I'm utterly convinced, that every self respecting carp on our planet is thoroughly schooled in the ancient art of line tangling, from the moment it leaves the fertilised egg. Certainly, the piscatorial equivalent of "Knit with Norbury" must be a No. 1 best seller in every lake and river across the land. Quite simply, if you've never encountered a matted ball of mono-filament, woven with the care and intricacy of the Bayeux Tapestry, then you've never fished for carp. Furthermore, the even more complex art of untangling said convoluted mass, is an essential skill that must be acquired by every carp angler, along with an infinite fund of patience and determination. Alternatively, the inevitable scissors will emerge, rigs will be re-attached to a depleted reel and re-spooling becomes obligatory before the next session. What has sparked this outburst you may wonder? Well, the justification for this unscheduled rant will become clear as you read on.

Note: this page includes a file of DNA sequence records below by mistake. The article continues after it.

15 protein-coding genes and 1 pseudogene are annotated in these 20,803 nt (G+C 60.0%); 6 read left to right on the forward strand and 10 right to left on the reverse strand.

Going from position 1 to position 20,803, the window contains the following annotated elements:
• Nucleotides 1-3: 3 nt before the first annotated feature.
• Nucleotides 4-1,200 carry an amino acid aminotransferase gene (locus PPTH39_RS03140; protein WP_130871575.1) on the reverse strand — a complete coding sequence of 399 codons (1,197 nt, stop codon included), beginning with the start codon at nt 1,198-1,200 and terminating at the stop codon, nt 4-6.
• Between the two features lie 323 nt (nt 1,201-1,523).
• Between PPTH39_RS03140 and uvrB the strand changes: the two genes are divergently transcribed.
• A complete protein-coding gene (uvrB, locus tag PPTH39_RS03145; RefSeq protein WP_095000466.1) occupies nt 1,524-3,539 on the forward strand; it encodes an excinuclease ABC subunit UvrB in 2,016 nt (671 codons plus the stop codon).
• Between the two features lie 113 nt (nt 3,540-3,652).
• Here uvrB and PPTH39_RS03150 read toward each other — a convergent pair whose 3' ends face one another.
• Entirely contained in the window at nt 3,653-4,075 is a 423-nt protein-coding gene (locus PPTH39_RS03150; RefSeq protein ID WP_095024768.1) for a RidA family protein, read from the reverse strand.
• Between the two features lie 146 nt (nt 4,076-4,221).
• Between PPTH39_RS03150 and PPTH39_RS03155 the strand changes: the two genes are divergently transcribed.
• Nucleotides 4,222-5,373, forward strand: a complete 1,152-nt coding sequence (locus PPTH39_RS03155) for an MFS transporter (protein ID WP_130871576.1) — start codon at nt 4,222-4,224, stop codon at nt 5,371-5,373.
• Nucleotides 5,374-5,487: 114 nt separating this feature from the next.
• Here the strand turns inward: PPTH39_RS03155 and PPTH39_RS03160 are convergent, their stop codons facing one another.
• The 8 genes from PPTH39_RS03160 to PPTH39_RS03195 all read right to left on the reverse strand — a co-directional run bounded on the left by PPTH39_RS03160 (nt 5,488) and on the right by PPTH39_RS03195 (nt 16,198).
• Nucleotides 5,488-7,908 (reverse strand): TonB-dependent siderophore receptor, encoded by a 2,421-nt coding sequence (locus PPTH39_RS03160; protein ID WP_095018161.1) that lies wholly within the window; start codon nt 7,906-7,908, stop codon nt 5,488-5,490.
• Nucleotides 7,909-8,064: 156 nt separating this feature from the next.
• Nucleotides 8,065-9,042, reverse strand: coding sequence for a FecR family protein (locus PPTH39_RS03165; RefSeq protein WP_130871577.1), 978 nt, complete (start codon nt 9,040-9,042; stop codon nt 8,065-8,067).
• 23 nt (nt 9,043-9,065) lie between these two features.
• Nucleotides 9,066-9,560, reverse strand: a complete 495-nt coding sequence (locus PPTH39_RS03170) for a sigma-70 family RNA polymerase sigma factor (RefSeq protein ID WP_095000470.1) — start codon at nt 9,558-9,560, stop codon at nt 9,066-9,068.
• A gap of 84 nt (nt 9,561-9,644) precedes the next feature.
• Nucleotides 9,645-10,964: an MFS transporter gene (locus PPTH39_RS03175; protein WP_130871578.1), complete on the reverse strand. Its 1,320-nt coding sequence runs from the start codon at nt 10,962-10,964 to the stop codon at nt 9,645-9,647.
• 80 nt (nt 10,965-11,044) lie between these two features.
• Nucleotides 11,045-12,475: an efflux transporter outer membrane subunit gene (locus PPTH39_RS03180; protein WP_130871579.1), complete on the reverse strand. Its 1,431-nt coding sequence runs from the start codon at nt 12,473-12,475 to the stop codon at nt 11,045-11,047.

The weather report for Monday was for a significant drop in temperature and for once it was spot on. The first real frost of the season greeted me as I opened our front door and observed an early morning jogger creeping gingerly up the hill, it being too slippery for her to actually run. Ten minutes later windscreen scraping activities had been completed and I set off, eventually arriving at Wetlands as the sun began to illuminate a most beautiful misty landscape. The lake surface was completely still, with not a ripple to interrupt it's mirror flat surface. Not the best conditions for catching carp. Nevertheless, I settled in peg 5 for the day, as I figured that the drop in temperature might have inspired the carp to take up their winter residence in the deeper water out in front of pegs 4 and 5. Within minutes, my suspicions seemed to be confirmed, as a loud splash emanating from the target area echoed around the lake right. A perfectly formed ring exploded from its epicentre and gently expanded to kiss the margins of the 9.5 acre specimen lake. Without further ado 3 rods were duly dispatched to the zone, one central and the other two about 10 yards either side. The left rod consisted of a PVA bag of 2 mm and 4 mm Skretting pellets, engulfing a 16mm Cell wafter on a 3 inch braided hook-link, whereas the right hand rod sported a Vortex snowman rig on a 9 inch braided hook-link, enhanced by the addition of a golf ball sized PVA bag of identical small pellets. The middle rod was equipped with a 16 mm Essential IB butterfly pop-up on a chod rig. Further, watery disturbances right above my end tackle convinced me that I was definitely on fish but only the odd single bleep broke the silence of the day. At 2.30 pm another carp crashed out good and proper below the distant Willow tree, so I immediately transferred the middle rod to a new spot right on the outer fringe of the tree. From peg 5 this requires a long cast, but as usual my Century FMA 12 footer did the honours with minimal effort.